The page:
Mary Calmes is best known for her novels Change of Heart and A Matter of Time. Her characters come alive on the pages, pulling readers through their story. No matter what she will write next, her readers will devour the book.
What got you interested in writing m/m fiction?
I tried to write m/f when I was first starting out because that’s what I grew up reading and I’ve loved it (Julie Garwood, Katie MacAlister) but m/m really clicked for me. When I wrote with two men, it all made sense to me. It’s the same thing that happens when I see a movie and I always think afterwards that it was great but it would have been better if both the leads were men. I can’t imagine writing anything different.
How did you begin your career and how did you grow your fan base to be so humongous?
I began my career with A Matter of Time about Jory & Sam and from there decided on shifters. My fans are wonderful and I’m so lucky to have them and I want nothing more than to keep writing stories they enjoy.
What was it like writing Timing? Was it a fun story to create?
I loved writing Timing because I wanted to create that tension between Stef & Rand; it was the most important thing to me. And all the secondary characters were a lot of fun especially Rand’s mother and Charlotte. Writing strong amazing women really adds to the story for me as I like to see good mothers, supportive sisters and kind female friends in m/m.
Who is the LAST person you’d want to discover you write m/m fiction and how do you think they’d respond?
I don’t have a pen name so everyone knows exactly what I do and when I’m asked I always say I write gay romance. I’m very proud of what I do. My husband is too. When he’s asked, he says the same.
What inspired you to write A Matter of Time?
There was an ad campaign in 2007 for Gucci Pour Homme II and Mathias Lauridsen was the face of the campaign. I saw that ad in Macy’s and then in GQ magazine and I swear it was like getting hit with lighting. I had to know what that guy’s story was and so I wrote 750k words of Jory and Sam.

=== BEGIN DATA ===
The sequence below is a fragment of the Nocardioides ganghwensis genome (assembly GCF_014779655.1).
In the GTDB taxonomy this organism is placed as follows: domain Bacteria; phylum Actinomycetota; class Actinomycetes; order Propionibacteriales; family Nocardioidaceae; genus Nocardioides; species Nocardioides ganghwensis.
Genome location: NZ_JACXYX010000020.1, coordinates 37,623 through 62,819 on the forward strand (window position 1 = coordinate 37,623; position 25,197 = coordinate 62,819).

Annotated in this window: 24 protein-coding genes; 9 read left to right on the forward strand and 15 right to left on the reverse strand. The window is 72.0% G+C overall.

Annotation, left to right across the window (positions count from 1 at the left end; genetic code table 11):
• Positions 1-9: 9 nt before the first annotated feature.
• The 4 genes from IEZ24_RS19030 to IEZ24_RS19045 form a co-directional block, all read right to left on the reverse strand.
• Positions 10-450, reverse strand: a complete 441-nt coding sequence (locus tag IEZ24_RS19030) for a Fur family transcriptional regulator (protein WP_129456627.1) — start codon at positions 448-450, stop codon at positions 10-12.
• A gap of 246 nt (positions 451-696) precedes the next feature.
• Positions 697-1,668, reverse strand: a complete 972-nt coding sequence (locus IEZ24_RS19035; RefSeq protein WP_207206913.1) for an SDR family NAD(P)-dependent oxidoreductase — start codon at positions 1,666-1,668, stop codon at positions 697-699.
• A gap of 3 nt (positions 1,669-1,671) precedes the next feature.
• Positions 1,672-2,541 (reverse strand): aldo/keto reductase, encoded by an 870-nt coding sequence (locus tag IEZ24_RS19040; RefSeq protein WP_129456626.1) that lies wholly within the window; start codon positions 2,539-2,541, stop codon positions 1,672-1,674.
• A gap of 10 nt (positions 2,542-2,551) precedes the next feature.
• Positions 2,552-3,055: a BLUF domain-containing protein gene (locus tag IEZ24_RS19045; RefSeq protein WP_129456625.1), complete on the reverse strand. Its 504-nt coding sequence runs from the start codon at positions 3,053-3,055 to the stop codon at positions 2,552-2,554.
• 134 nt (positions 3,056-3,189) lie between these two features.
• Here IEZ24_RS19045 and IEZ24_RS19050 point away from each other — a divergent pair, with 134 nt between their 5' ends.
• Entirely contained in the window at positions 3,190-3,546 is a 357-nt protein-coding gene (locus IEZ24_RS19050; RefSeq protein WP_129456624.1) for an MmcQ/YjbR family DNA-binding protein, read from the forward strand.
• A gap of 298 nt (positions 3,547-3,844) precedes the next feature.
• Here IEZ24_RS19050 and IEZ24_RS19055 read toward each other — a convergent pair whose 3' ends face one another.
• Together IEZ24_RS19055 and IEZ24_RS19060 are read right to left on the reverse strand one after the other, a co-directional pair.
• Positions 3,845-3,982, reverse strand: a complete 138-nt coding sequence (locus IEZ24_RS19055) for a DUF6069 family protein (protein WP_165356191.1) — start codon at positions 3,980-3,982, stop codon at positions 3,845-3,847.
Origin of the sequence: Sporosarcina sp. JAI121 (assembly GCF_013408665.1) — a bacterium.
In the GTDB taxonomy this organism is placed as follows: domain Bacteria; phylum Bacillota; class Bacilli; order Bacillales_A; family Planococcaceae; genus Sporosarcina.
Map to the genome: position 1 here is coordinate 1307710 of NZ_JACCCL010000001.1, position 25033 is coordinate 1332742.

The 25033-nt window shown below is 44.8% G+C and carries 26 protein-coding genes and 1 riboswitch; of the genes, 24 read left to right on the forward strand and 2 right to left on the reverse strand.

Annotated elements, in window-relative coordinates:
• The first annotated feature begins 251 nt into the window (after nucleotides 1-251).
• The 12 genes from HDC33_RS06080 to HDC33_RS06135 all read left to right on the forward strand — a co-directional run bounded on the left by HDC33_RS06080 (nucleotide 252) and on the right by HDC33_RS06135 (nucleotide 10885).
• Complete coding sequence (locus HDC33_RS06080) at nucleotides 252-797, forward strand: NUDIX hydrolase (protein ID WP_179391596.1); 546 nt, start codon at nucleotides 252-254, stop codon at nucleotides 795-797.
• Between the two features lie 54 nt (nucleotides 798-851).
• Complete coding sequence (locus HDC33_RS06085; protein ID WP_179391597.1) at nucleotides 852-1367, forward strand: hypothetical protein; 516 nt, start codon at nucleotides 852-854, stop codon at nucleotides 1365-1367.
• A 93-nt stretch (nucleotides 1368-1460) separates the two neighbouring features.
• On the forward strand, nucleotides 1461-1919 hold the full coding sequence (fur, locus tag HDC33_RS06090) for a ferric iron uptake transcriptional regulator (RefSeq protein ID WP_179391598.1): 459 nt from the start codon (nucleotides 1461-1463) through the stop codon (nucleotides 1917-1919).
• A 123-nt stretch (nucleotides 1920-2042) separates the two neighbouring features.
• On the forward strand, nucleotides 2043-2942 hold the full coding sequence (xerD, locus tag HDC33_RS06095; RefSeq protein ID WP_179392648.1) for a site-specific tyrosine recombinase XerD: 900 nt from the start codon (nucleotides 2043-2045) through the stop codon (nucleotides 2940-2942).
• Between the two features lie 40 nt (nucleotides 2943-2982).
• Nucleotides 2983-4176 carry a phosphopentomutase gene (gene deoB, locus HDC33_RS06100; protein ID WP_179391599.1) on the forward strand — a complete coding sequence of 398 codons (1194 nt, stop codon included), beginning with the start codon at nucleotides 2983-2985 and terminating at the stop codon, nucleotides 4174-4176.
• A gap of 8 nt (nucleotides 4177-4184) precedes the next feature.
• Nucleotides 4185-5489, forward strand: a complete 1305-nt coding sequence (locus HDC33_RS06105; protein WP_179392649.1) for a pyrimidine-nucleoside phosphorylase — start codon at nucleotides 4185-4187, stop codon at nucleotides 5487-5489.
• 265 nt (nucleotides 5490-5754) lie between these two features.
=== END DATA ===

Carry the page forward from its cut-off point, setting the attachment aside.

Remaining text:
Why do you think so many women love to read m/m?
I think because it’s hot and sexy and the writing in our genre is so amazing. Also it’s the possibilities of a new attraction that many haven’t read about before and that fierce combustible energy two men together bring.
What was it like writing the relationship between Jin Rayne and Logan Church in Change of Heart?
It was very important for me to show that Jin had found his mate, a man who would love and cherish him and be his rock. Jin didn’t want a mate but he wanted to belong, so there’s something needy yet prickly about him meeting Logan, while Logan only ever wanted a true mate. And for Logan, my goal was to show that without Jin, his life was a desolate place. They are two parts of a whole that was what I wanted to convey.
What are you currently working on?
I am writing a cook book novella that goes in a set with Amy Lane, Marie Sexton, RJ Scott and Amber Kell. It’s so amazing to be working with them and exciting to start a new project with so many talented writers.
Tell me about your writing process from idea to finished draft? Do you rewrite to death? Do you outline?
I’m a pantser. I don’t outline, there’s no draft and I rewrite as I go. The one thing I do is to labor over the character’s names; I have to have the perfect two that fit in my head. And on occasion, after I start, I change them 3 or 4 more times until it feels grounded to me. Once the names are locked in, I just write. The fastest I ever wrote anything in my whole life was when I wrote with Cardeno C. who outlines. Sadly, it didn’t stick. I wish I could plot and outline but the few times I’ve tried on my own, the book I outlined never turns up to look anything like what I wrote down. So I just dive in.
How long does it typically take you to write a novel?
It depends. It took a year to write A Matter of Time and 6 months to write Change of Heart. I’m faster now, but it’s still between 3 to 4 months. I write slowly and that probably has to do with the aforementioned pantser situation. ☺
What is it like to get so detailed in creating characters? Do you find that it makes them more believable?
I like details; I think it adds to the experience for the reader. Like I love reading Damon Suede books because I love reading about New York, the streets, neighborhoods and the restaurants. If you read Rhys Ford, you can vividly see Los Angeles out of Cole’s eyes and if you walk with Ariel Tachna’s vampires through the streets of Paris, you get all the sights in vivid detail. In shifter books, I want to know the history and the why of the race. I enjoy sinking into a world and whether that’s one I know fleshed out in heavy detail or a new one like Under The Rushes, Amy Lane’s steampunk universe, I enjoy reading every piece.
What advice do you have for those thinking about writing gay romance and what advice do you have for those who are trying to build an audience from scratch?
My advice is to love what you’re writing and to write people you love as well. I have a friend who asks me when I’m writing, do you like the book you’re working on now? And my answer is always yes. I love the men in my books and I want the HEA for them but more than anything, it has to make sense for the characters. As long as you stay true to the people you made, you’ll be in good shape.
As for building an audience?
Be kind and encouraging and respectful of your fans, your fellow authors and the community that you’re a part of.